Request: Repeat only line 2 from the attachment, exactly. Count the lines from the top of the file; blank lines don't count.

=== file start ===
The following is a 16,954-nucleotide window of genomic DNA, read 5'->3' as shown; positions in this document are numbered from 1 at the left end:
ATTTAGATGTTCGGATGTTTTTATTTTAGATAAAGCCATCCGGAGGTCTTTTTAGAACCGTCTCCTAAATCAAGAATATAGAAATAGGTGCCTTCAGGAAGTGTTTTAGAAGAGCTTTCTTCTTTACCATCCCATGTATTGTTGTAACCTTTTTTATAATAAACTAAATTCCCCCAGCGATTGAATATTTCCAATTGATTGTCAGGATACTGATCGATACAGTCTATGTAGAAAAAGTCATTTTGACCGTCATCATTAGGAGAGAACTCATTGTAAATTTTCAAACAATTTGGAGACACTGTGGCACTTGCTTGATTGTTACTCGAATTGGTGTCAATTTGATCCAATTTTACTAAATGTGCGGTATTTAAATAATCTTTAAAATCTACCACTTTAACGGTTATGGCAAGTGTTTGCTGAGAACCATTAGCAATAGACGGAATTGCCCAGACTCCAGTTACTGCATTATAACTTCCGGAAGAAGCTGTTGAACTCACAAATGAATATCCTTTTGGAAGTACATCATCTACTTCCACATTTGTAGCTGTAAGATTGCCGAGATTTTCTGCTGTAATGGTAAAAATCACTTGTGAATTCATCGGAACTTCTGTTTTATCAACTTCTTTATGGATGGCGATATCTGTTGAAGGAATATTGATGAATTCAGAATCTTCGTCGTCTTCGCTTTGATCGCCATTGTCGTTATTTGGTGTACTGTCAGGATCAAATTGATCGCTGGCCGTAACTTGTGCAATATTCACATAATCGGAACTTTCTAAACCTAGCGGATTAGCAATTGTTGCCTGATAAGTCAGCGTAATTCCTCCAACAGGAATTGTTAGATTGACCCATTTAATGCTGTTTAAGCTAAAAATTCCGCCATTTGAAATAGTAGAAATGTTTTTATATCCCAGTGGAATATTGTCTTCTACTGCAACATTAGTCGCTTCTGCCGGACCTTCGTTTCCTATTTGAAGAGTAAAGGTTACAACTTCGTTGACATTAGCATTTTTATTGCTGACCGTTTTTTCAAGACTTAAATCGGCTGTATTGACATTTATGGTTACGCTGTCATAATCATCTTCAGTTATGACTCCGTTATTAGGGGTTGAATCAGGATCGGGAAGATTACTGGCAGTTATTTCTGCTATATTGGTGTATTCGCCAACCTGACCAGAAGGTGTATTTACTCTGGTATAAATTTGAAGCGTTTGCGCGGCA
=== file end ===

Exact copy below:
ATTTAGATGTTCGGATGTTTTTATTTTAGATAAAGCCATCCGGAGGTCTTTTTAGAACCGTCTCCTAAATCAAGAATATAGAAATAGGTGCCTTCAGGAAGTGTTTTAGAAGAGCTTTCTTCTTTACCATCCCATGTATTGTTGTAACCTTTTTTATAATAAACTAAATTCCCCCAGCGATTGAATATTTCCAATTGATTGTCAGGATACTGATCGATACAGTCTATGTAGAAAAAGTCATTTTGACCGTCATCATTAGGAGAGAACTCATTGTAAATTTTCAAACAATTTGGAGACACTGTGGCACTTGCTTGATTGTTACTCGAATTGGTGTCAATTTGATCCAATTTTACTAAATGTGCGGTATTTAAATAATCTTTAAAATCTACCACTTTAACGGTTATGGCAAGTGTTTGCTGAGAACCATTAGCAATAGACGGAATTGCCCAGACTCCAGTTACTGCATTATAACTTCCGGAAGAAGCTGTTGAACTCACAAATGAATATCCTTTTGGAAGTACATCATCTACTTCCACATTTGTAGCTGTAAGATTGCCGAGATTTTCTGCTGTAATGGTAAAAATCACTTGTGAATTCATCGGAACTTCTGTTTTATCAACTTCTTTATGGATGGCGATATCTGTTGAAGGAATATTGATGAATTCAGAATCTTCGTCGTCTTCGCTTTGATCGCCATTGTCGTTATTTGGTGTACTGTCAGGATCAAATTGATCGCTGGCCGTAACTTGTGCAATATTCACATAATCGGAACTTTCTAAACCTAGCGGATTAGCAATTGTTGCCTGATAAGTCAGCGTAATTCCTCCAACAGGAATTGTTAGATTGACCCATTTAATGCTGTTTAAGCTAAAAATTCCGCCATTTGAAATAGTAGAAATGTTTTTATATCCCAGTGGAATATTGTCTTCTACTGCAACATTAGTCGCTTCTGCCGGACCTTCGTTTCCTATTTGAAGAGTAAAGGTTACAACTTCGTTGACATTAGCATTTTTATTGCTGACCGTTTTTTCAAGACTTAAATCGGCTGTATTGACATTTATGGTTACGCTGTCATAATCATCTTCAGTTATGACTCCGTTATTAGGGGTTGAATCAGGATCGGGAAGATTACTGGCAGTTATTTCTGCTATATTGGTGTATTCGCCAACCTGACCAGAAGGTGTATTTACTCTGGTATAAATTTGAAGCGTTTGCGCGGCA